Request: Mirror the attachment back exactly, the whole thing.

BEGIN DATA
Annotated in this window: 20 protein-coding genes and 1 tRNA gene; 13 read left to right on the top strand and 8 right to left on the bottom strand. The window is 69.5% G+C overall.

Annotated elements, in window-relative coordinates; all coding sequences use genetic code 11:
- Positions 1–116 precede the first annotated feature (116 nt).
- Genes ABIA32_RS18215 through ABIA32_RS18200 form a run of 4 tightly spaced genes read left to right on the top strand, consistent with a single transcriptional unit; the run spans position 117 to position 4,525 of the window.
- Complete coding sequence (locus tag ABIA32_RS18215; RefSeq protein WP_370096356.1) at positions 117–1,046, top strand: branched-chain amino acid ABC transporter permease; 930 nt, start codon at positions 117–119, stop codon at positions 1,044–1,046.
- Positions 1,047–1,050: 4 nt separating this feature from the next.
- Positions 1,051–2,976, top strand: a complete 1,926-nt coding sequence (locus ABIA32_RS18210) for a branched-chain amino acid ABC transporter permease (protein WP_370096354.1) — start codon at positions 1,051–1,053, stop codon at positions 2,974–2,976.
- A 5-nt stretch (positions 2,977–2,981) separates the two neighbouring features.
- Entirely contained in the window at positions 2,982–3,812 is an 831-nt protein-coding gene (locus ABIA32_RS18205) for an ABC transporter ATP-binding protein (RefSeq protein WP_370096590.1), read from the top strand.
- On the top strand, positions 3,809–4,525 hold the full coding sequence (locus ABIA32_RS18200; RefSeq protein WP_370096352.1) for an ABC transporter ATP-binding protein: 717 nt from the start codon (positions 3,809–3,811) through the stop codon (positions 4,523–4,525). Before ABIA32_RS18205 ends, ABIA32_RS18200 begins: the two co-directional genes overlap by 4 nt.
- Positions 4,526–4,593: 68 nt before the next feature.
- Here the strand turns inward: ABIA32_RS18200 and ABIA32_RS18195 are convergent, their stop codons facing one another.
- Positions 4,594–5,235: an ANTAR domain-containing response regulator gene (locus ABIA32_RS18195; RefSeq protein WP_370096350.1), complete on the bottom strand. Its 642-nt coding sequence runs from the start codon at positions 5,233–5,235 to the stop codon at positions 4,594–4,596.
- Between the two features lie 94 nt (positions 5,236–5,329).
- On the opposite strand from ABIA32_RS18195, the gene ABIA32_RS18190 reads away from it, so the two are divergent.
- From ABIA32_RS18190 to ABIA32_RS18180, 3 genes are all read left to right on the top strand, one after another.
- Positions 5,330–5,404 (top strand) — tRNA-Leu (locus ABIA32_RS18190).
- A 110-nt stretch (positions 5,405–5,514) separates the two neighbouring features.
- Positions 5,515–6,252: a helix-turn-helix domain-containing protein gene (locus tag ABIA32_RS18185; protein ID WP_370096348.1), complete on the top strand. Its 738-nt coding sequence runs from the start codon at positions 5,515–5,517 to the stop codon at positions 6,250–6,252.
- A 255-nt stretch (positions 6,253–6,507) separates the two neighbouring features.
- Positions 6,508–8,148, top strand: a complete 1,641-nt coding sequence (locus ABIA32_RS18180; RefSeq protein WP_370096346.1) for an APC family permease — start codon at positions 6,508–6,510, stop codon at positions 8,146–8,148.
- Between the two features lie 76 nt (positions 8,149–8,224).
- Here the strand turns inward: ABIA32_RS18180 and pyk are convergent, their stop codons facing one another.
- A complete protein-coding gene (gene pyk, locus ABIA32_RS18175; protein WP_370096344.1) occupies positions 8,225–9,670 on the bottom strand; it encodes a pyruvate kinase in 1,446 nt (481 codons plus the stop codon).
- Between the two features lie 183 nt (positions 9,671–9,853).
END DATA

Annotated in this window: 20 protein-coding genes and 1 tRNA gene; 13 read left to right on the top strand and 8 right to left on the bottom strand. The window is 69.5% G+C overall.

Annotated elements, in window-relative coordinates; all coding sequences use genetic code 11:
- Positions 1–116 precede the first annotated feature (116 nt).
- Genes ABIA32_RS18215 through ABIA32_RS18200 form a run of 4 tightly spaced genes read left to right on the top strand, consistent with a single transcriptional unit; the run spans position 117 to position 4,525 of the window.
- Complete coding sequence (locus tag ABIA32_RS18215; RefSeq protein WP_370096356.1) at positions 117–1,046, top strand: branched-chain amino acid ABC transporter permease; 930 nt, start codon at positions 117–119, stop codon at positions 1,044–1,046.
- Positions 1,047–1,050: 4 nt separating this feature from the next.
- Positions 1,051–2,976, top strand: a complete 1,926-nt coding sequence (locus ABIA32_RS18210) for a branched-chain amino acid ABC transporter permease (protein WP_370096354.1) — start codon at positions 1,051–1,053, stop codon at positions 2,974–2,976.
- A 5-nt stretch (positions 2,977–2,981) separates the two neighbouring features.
- Entirely contained in the window at positions 2,982–3,812 is an 831-nt protein-coding gene (locus ABIA32_RS18205) for an ABC transporter ATP-binding protein (RefSeq protein WP_370096590.1), read from the top strand.
- On the top strand, positions 3,809–4,525 hold the full coding sequence (locus ABIA32_RS18200; RefSeq protein WP_370096352.1) for an ABC transporter ATP-binding protein: 717 nt from the start codon (positions 3,809–3,811) through the stop codon (positions 4,523–4,525). Before ABIA32_RS18205 ends, ABIA32_RS18200 begins: the two co-directional genes overlap by 4 nt.
- Positions 4,526–4,593: 68 nt before the next feature.
- Here the strand turns inward: ABIA32_RS18200 and ABIA32_RS18195 are convergent, their stop codons facing one another.
- Positions 4,594–5,235: an ANTAR domain-containing response regulator gene (locus ABIA32_RS18195; RefSeq protein WP_370096350.1), complete on the bottom strand. Its 642-nt coding sequence runs from the start codon at positions 5,233–5,235 to the stop codon at positions 4,594–4,596.
- Between the two features lie 94 nt (positions 5,236–5,329).
- On the opposite strand from ABIA32_RS18195, the gene ABIA32_RS18190 reads away from it, so the two are divergent.
- From ABIA32_RS18190 to ABIA32_RS18180, 3 genes are all read left to right on the top strand, one after another.
- Positions 5,330–5,404 (top strand) — tRNA-Leu (locus ABIA32_RS18190).
- A 110-nt stretch (positions 5,405–5,514) separates the two neighbouring features.
- Positions 5,515–6,252: a helix-turn-helix domain-containing protein gene (locus tag ABIA32_RS18185; protein ID WP_370096348.1), complete on the top strand. Its 738-nt coding sequence runs from the start codon at positions 5,515–5,517 to the stop codon at positions 6,250–6,252.
- A 255-nt stretch (positions 6,253–6,507) separates the two neighbouring features.
- Positions 6,508–8,148, top strand: a complete 1,641-nt coding sequence (locus ABIA32_RS18180; RefSeq protein WP_370096346.1) for an APC family permease — start codon at positions 6,508–6,510, stop codon at positions 8,146–8,148.
- Between the two features lie 76 nt (positions 8,149–8,224).
- Here the strand turns inward: ABIA32_RS18180 and pyk are convergent, their stop codons facing one another.
- A complete protein-coding gene (gene pyk, locus ABIA32_RS18175; protein WP_370096344.1) occupies positions 8,225–9,670 on the bottom strand; it encodes a pyruvate kinase in 1,446 nt (481 codons plus the stop codon).
- Between the two features lie 183 nt (positions 9,671–9,853).